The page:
Let me explain why Israeli behavior toward Palestinians – not just during this latest assault but also throughout the past decades during which Israel militarily enforced its Occupation of the West Bank and the blockade of food and building materials to Gaza – and the cheerleading for such behavior by Jews around the world is destroying Judaism and creating a new kind of hatred of Jews by people who never before had any issue with Jews (not to mention strengthening the hands of the already existing anti-Semites whose hatred of Jews would continue no matter what Israel or Jews do or do not do).

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Abe’s Babes: Interfaith Theater to Counter Prejudice at the Dinner Table

Jul30

by: Sara Weissman on July 30th, 2014 | 1 Comment »

When we encounter systemic racism, we know where our moral obligation lies. We speak out. But what happens when prejudice finds its way into the most intimate setting, the dinner table? “Well, you know how they are. They can’t be reasoned with. Could you please pass the salt?”

Abe's Babes members dine together.

Abe's Babes members dine together around their own laden table. Credit: Yvonne Perczuk.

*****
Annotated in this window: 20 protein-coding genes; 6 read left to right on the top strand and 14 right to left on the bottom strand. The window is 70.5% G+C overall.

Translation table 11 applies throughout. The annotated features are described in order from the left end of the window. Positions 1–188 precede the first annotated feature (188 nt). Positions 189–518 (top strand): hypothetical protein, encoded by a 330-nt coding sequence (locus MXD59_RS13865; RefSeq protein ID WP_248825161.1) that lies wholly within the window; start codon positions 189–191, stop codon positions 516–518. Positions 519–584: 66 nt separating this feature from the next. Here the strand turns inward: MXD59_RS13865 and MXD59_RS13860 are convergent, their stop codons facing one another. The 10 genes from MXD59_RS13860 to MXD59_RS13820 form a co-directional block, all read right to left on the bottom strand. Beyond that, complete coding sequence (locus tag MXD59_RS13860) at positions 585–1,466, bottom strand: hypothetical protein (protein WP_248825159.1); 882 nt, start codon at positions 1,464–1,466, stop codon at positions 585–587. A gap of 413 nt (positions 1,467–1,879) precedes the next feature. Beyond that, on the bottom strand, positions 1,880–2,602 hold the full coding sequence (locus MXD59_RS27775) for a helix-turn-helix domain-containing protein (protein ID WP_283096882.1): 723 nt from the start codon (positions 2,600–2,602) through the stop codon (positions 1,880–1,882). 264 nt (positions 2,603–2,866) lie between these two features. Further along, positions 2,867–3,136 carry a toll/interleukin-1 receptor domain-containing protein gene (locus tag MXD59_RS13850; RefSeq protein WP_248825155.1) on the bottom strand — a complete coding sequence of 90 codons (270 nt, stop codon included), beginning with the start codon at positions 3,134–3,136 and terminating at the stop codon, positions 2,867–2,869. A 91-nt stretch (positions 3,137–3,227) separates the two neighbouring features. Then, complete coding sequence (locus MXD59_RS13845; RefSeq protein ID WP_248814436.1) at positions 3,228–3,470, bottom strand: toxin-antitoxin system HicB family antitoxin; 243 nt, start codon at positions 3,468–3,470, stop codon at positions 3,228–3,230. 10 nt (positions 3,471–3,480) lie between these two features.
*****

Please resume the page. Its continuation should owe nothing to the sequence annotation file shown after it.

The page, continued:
Disparaging comments about another group are unfortunately common in many communities. When these kinds of off-hand remarks emerge in our own homes or in the homes of our friends, how are we supposed to respond? Abe’s Babes, a group of six Jewish, Muslim, and Christian women in Sydney, Australia, may have found an answer.

After experiencing this brand of “dinner table prejudice” in Sydney’s Muslim and Jewish communities, the group decided to confront the issue with a creative weapon: theater. Collectively, they wrote a play called The Laden Table, which tells of two meals – a Jewish family breaking their Yom Kippur fast and a Muslim family celebrating Eid. After seven years of hard work, the first professional production will take place in Sydney on the nights of July 30, July 31, and August 1.

After hearing prejudiced remarks about Muslims at a Jewish dinner table, Yvonne Perczuk, one of the founders of the playwriting group, felt deeply disturbed. Realizing that similar conversations were taking place in Muslim homes, she decided something had to be done about misconceptions harbored in both communities.

“The fear of the other, the fear of the unknown – all of those fears come out at the dinner table,” Perczuk said. “They come out in a spontaneous way so that’s where you hear the truths about how people feel.”